Hello, we have selected three of the most interesting and appealing Trippy paintings that we have for sale. We are constantly expanding our collection, but for the time being, we can offer works by Salvador Dali and Paul Klee. We hope you enjoy our compilation of Trippy paintings for sale.
1. Fish Magic by Paul Klee
Fish magic meaning
Fish magic is thought to be a mix of aquatic, celestial, and terrestrial beings. The painting has an openwork surface of black paint on top of a dense layer of multicolored pigments. Klee scribbled and scrawled colorful figures on a dark background after that. A square of muslin was glued to the center painting, giving the image the appearance of a collage. The painting’s dark palette and the muslin’s fragility create a mysterious and inky atmosphere.
“Fish Magic Paul Klee” fully corresponds to the traditions of German Romanticism with its mixture of fantasy and natural empiricism, poetry and pragmatics,” writes Ker. She describes the technique used to draw various fish, plants, people, and clock towers as “an advanced version of the games that children play with wax crayons.”
Fish Magic painting is a masterpiece in which Klee’s artistic gift’s intellectual and creative forces are reconciled, creating a “sense of magic.” Temkin specifically mentions a thin diagonal line running from the middle right corner of the canvas to the top of the clock tower, writing that “a long line drawn from the side appears ready to tear off [the square of muslin] to reveal something underneath.”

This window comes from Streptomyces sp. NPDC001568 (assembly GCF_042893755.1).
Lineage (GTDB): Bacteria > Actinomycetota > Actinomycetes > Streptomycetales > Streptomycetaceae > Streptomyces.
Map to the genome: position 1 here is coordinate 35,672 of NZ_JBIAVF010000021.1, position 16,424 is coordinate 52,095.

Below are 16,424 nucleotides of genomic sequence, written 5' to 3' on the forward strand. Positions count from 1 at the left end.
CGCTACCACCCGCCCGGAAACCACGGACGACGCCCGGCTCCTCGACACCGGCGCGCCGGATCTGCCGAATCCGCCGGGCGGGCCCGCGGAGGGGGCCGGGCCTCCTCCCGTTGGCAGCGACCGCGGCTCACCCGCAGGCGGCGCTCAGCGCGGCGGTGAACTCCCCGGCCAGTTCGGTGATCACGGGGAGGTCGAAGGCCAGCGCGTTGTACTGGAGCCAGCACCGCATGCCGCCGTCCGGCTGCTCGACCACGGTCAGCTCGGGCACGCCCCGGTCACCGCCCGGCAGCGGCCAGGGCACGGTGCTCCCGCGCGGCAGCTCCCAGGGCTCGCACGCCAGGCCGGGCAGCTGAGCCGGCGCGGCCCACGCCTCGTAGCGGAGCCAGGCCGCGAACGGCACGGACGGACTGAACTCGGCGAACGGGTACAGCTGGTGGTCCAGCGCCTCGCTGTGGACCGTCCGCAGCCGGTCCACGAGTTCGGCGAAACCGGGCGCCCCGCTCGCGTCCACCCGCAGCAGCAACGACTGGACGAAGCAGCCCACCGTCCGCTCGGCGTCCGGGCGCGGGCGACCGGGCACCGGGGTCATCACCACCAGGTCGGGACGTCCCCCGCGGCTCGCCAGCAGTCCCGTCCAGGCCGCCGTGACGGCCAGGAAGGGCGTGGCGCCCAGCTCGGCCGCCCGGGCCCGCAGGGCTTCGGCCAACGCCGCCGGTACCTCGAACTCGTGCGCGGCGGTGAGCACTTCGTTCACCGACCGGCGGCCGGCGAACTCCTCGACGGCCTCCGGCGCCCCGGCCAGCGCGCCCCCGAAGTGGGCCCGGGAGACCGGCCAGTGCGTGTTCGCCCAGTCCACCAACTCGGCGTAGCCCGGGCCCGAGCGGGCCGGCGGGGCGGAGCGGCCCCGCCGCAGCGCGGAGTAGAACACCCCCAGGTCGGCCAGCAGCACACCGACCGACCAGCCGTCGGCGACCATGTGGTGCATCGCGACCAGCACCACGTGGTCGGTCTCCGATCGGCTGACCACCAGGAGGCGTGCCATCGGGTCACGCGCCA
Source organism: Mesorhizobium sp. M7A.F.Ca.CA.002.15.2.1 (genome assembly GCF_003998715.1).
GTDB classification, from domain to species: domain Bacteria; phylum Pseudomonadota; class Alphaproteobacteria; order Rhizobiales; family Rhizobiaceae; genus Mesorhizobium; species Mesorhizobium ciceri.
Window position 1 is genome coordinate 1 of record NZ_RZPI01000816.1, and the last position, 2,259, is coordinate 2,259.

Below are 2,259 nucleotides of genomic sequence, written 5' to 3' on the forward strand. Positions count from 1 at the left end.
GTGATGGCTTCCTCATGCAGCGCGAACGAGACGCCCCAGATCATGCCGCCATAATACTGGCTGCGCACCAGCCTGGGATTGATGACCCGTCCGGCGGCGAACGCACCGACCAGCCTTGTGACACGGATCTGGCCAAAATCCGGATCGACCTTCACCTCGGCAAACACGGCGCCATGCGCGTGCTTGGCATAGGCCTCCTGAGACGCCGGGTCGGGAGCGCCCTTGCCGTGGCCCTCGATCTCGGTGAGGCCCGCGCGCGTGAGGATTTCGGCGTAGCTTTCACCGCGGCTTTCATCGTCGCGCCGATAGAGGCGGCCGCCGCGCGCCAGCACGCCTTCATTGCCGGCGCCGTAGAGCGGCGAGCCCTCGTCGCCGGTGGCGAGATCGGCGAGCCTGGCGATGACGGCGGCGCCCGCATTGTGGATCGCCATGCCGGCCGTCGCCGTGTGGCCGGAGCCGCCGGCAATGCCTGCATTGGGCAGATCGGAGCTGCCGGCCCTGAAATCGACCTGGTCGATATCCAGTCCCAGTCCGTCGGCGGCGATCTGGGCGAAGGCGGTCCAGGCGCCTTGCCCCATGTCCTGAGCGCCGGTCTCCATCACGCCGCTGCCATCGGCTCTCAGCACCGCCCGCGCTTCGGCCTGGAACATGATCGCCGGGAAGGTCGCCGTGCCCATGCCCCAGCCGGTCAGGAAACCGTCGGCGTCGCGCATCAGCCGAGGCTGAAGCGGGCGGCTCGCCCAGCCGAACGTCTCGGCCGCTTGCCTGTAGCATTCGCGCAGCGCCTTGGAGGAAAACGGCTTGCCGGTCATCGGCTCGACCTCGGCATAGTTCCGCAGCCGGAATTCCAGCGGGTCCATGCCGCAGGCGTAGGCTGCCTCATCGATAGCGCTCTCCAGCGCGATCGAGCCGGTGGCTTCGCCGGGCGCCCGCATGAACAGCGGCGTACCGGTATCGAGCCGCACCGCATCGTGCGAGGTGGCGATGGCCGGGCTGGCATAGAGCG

2. The Burning Giraffe by Salvador Dali
The sky serves as the primary background. This is an indicator, an accurate indicator of the artist’s condition in Dali’s work. But, whereas the sky in the painter’s early 1930s paintings is permeated with sunlight and flooded with light, the first impression here is twilight and darkness. The artist concentrates the oppressive darkness in the upper part of the image, which is why the anxious mood grows – this is a forewarning of future problems.
The painting’s characters move along the ground with a low, written horizon line:
The title of the work suggests that the main character is a giraffe. He stands on thin legs in the valley of Ampurdan, alone and defenseless, touching and pathetic, and personifies Spain itself, engulfed in fire. The space behind the burning giraffe disappears into the twilight haze. The giraffe is not the largest figure in the picture without reason – the world is currently being taken over by war and bloodshed, cruelty, and death, from which civilization itself is suffering and is on the verge of destruction. The artist depicted her as a huge female monster; the central figure, the largest, occupies the entire picture vertically. She has many open drawers, symbolizing the lack of secrets, and no matter how powerful her weapons are, she is defenseless before the war. Her faceless head has already turned red and is about to burst into flames like a giraffe’s body, and her scorched hands are helplessly attempting to find their way through the air. The exhausted body does not fall solely because of props – the civilized world is fragile and unstable; the figure to the right is also on support, with many appendages holding the body together. She’s holding a bloody piece of flesh in her hand. The head, however, is covered in green, living shoots, so not all is lost, and there is hope that this nightmare will end and civilization will survive.A lonely man wanders lost between the giraffe and the mountain, his white figure barely visible – he is afraid, he is a simple citizen, and his life is as small as a grain of sand.The entire image is written as if from the ground, at the foot of a large figure, giving the impression of the scale of what is happening, as well as its epochal significance.